Yeast Infections: Oh Yeah, We Went There

0 comments

slide
There's no way to dance around it: yeast infections are the worst. Since we've all had our fair share of that itch that can't be scratched, we're going to go out on a limb here and assume that you've found yourself plagued at least once, too. But what's the point of suffering in silence? It's time for some real talk about this unfortunately common experience.

According to Grace Lau, M.D., an assistant professor at the Department of Obstetrics and Gynecology at NYU Langone Medical Center, candida (the organism that causes most yeast infections) hangs out in your vag and gastrointestinal tract on the regular. "However," she says, "when there are changes in the vaginal environment caused by factors like certain medications, stress, or injury, the yeast can overgrow and hence, cause a yeast infection."

So, we wondered, are we unknowingly sabotaging our chances of an itch-free existence by accidentally changing our vaginal environment? Dr. Lau answered with a maybe: "Taking antiobiotics can kill off the good kind of bacteria in the vagina that keep the yeast in check, and lowered numbers of the good bacteria can allow the yeast to overgrow." She adds, "If you’re sick, or your immune system is down, or you’re immunocompromised due to a medical condition or medication, you’re more likely to get a yeast infection."

Dr. Lau continues, "Uncontrolled diabetes or high blood sugar, taking a birth control pill, or possibly the use of vaginal devices (like the diaphragm) can also put you at higher risk for yeast infections. But, in the majority of cases, yeast infections occur without an identifiable risk factor."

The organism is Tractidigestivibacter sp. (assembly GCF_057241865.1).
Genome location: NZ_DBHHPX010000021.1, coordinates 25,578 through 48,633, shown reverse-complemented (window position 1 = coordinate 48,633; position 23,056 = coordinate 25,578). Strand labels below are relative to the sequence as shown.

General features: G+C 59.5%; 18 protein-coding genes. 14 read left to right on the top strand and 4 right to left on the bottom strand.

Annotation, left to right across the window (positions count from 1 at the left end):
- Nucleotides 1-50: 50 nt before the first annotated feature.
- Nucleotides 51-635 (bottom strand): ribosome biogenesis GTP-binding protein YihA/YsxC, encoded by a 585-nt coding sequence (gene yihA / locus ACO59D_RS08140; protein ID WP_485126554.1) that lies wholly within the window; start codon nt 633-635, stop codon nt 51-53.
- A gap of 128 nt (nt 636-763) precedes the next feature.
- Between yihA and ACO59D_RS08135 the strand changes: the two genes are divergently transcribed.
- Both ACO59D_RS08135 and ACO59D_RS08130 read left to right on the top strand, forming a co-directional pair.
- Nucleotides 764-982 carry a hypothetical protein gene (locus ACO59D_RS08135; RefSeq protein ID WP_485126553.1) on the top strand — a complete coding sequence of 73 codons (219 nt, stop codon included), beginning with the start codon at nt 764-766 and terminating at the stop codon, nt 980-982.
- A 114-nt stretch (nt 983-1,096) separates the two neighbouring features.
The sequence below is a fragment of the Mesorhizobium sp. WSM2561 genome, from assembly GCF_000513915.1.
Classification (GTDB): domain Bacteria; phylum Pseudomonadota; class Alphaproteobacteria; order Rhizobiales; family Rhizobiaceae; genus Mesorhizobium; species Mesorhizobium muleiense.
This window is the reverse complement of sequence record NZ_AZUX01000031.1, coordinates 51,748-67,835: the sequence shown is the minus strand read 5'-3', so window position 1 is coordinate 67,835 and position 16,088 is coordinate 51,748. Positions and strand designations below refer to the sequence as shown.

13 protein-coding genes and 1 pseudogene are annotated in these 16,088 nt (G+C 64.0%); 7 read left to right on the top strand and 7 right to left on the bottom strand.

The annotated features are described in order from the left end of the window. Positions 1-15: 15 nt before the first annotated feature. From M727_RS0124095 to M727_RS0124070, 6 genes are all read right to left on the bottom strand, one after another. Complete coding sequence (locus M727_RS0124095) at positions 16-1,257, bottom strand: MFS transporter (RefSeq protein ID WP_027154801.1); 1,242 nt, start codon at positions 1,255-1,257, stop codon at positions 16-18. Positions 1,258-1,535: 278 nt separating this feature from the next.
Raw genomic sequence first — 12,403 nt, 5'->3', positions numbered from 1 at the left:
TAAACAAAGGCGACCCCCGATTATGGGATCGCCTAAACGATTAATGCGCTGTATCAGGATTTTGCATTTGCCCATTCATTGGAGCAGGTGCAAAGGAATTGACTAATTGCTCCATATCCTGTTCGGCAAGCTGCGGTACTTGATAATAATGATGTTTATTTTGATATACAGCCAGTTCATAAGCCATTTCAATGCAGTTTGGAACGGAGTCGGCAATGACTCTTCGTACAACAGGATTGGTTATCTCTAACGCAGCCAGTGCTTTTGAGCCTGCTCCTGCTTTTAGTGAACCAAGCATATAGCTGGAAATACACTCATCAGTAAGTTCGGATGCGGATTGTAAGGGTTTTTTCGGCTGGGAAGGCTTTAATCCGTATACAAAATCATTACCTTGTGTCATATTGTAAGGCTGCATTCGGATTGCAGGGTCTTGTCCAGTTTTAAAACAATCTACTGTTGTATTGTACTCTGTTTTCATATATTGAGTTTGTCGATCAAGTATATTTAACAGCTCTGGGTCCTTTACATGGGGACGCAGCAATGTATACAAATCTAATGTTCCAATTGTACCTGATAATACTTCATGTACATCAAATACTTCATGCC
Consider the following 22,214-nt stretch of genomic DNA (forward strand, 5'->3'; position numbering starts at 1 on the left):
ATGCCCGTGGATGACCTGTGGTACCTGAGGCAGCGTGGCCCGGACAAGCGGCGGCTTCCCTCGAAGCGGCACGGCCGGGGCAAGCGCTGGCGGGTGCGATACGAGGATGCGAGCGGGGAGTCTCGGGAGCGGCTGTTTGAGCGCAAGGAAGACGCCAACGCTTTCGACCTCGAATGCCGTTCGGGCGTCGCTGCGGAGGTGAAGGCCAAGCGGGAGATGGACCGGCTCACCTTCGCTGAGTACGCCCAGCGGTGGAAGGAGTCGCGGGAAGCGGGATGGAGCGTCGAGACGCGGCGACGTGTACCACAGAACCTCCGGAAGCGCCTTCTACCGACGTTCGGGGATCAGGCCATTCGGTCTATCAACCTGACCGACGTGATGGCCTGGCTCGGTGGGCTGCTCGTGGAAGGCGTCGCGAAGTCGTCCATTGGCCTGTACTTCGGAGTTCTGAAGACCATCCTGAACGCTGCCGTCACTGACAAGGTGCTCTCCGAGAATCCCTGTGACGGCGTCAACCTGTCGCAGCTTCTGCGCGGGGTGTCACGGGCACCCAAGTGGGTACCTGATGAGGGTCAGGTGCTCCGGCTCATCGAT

Because we like to plan ahead, to preempt a yeast infection Dr. Lau suggests asking your doctor for a dose of antifungal medication at the beginning and the end of taking antibiotics, and keeping control of blood sugar levels if you have diabetes. Even if you don't have diabetes, Dr. Lau says eating a high-sugar diet could increase your risk of a yeast infection. Additionally, it's a good idea to take off your wet gym clothes right after exercising, and don't hang around in that wet bathing suit. And while those lacy, synthetic underthings may be super-cute, they are actually the perfect breeding ground for candida — so stick with cotton panties and other natural, breathable fibers.

Some good news: Dr. Lau says that vaginal yeast infections aren't usually acquired through sexual transmission, however, it is possible for the yeast to be passed through sexual contact. Personally, we don't really want sexual contact when we're feeling yeasty anyway, but this was helpful to hear — just because it's not an STI doesn't mean you can't pass it. So, let's keep our own candida to ourselves, shall we? It's the considerate thing to do.

Speaking of which...we were curious about the best ways to prevent getting yeasty while getting busy, so we asked Claire Cavanah, co-founder of the sex-positive adult toy store Babeland and author of Moregasm: Babeland's Guide to Mind-Blowing Sex , for some yeast infection-reducing sex tips. "No oil-based anything should go near your vagina, including massage oils," she says. "Use silicone or water-based lubes only, and avoid glycerin lubes because glycerin is a sugar and can 'feed' a yeast infection." She adds, "If you have a yeast infection, use a condom with a partner until it's cleared up. Practice proper hygiene and wash after sex." Yes, ma'am.

Dr. Lau wrapped it up with this sage advice: As soon as you start feeling itchy or noticing irregular discharge, definitely call your doctor. Especially because it might not be a yeast infection, and a correct diagnosis is crucial if you want to get better. Here's to an itch-free summer.


Designed by